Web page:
Police reform plan is “All or Nothing” for President Enrique Peña Nieto

Mexican President Enrique Peña Nieto vowed on Thursday November 27 to undertake a vast reform plan to restore law and order in the country, so as to put an end to the endemic corruption of the local police forces. 


A few hours before, eleven bodies were found along a road in Guerrero State, increasing the anger triggered by the mass kidnapping and probable slaughter of 43 students on September 26 in the city of Iguala. To recall, the students were abducted by the “Guerreros Unidos” crime organization, on orders from the mayor José Luis Abarca Velázquez and his wife María de los Ángeles Pineda Villa.


With the protest movement having spread to the whole nation, President Peña Nieto is now presented with his own responsibility regarding the widespread links between local authorities and drug cartels. Consequently, he will present a bill to Congress on Monday December 1 that proposes the creation of unified commands throughout the country’s 31 states in order to reform the current structure, which consists of several hundred independent and uncontrollable police forces, especially at the municipal level.


Although previous failed attempts to reform the police system are casting serious doubts about the feasibility of such a project, this initiative might well represent the last chance for Enrique Peña Nieto to regain control of the situation.  Indeed, the developments of the last days strongly illustrate the scale of the popular anger and the loss of trust in public authorities. 


The most notable development took place on Thursday November 20, when the country was set to commemorate 1910’s Mexican Revolution. Instead, large-scale demonstrations, mostly peaceful, took place across the country, including in the capital. Three separate protest marches consisting of up to 100,000 people merged in Zocalo Square (“Plaza de la Constitución”) in front of federal executive’s seat at the “Palacio Nacional”. The demonstration ended with clashes between the federal police and a group of masked youths who were attempting to reach the main door entrance of the National Palace by throwing sticks, stones and Molotov cocktails. According to local media, 31 people were arrested during these incidents, which demonstrate the risks of violent extremists linked with the protest movement.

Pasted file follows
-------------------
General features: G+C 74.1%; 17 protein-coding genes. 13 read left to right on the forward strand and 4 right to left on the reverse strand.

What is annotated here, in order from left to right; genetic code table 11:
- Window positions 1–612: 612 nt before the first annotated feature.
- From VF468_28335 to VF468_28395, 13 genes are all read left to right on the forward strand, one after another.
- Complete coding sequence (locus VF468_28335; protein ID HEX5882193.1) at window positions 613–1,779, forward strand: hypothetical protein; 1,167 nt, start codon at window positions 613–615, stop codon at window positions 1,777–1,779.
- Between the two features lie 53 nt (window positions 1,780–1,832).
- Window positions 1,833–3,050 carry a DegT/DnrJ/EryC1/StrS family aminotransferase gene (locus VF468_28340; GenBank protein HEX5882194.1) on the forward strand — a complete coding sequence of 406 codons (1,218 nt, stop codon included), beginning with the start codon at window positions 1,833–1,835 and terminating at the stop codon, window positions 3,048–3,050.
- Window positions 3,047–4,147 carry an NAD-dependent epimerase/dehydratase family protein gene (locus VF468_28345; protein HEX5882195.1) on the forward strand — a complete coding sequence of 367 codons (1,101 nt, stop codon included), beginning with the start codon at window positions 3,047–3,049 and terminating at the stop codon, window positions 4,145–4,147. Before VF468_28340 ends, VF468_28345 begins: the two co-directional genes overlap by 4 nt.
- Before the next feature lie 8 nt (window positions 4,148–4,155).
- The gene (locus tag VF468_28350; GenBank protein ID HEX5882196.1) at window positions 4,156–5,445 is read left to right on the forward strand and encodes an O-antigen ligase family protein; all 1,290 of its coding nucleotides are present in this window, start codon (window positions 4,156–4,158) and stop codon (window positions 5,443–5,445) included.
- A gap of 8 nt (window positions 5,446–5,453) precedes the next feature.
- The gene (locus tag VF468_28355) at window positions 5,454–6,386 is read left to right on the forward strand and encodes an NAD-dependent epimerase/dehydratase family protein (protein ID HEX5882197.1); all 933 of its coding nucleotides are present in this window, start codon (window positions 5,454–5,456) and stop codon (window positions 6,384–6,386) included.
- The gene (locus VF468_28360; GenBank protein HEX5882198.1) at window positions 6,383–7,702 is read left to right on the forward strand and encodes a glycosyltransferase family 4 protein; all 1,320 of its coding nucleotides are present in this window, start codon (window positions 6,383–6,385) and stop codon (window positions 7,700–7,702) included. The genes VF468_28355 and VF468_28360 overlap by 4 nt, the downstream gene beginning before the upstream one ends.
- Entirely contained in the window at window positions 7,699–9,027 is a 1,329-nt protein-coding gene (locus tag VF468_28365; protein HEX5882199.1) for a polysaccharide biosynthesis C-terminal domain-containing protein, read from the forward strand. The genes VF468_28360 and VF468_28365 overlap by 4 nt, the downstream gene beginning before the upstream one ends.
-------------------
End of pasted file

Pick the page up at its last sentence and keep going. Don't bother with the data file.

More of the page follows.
In the following days, smaller-scale incidents have multiplied across Mexico:


  • On Thursday November 27, a group of masked men set on fire the headquarters of the Guerrero State’s Secretariat for Public Education at a demonstration held in the city of Chilpancingo.


  • Also on Thursday, around 2,000 members of the Guerrero State’s Coordinating Committee of Education Workers (CETEG) set up a roadblock near Chilpancingo on the “Autopista Del Sol” highway, which connects Mexico City to Acapulco.  Three days before, 300 members of the CETEG had occupied the headquarters of the public prosecutor’s office in Chilpancingo, demanding justice for the 43 missing students.


  • On Tuesday November 25, roughly 2,000 people held a protest march on Mexico City’s Zocalo Square, demanding the release of 11 people arrested on November 20 during a previous demonstration on the same square.


  • In a similar show of anger, dozens of central-American migrants occupied Oaxaca State’s Special Prosecutor's Office for migrant issues (“Fiscalia de Atencion al Migrante”) in the city of Ixtepec on Tuesday. Protesters denounced the lack of actions taken by local police forces following the kidnapping of a 10-year-old Honduran child by three unidentified gunmen on November 16 near Chahuites, in the southern part of the State.

Given the depth of cartels’ ties with Mexico’s political and security establishment, the reform proposed by Enrique Peña Nieto can only be considered as a first step towards the stabilization of the country. As mentioned above, it should also be kept in mind that even meeting this first objective may be almost impossible due to the likely opposition of the local elites. 


Nevertheless, federal authorities are now compelled to act and to demonstrate their strong determination to fight the organized crime if they want to avoid losing the little credit that they retained in public opinion. Otherwise, one can expect further radicalization of the protest movement, which can only lead to an escalation of violence across the country.



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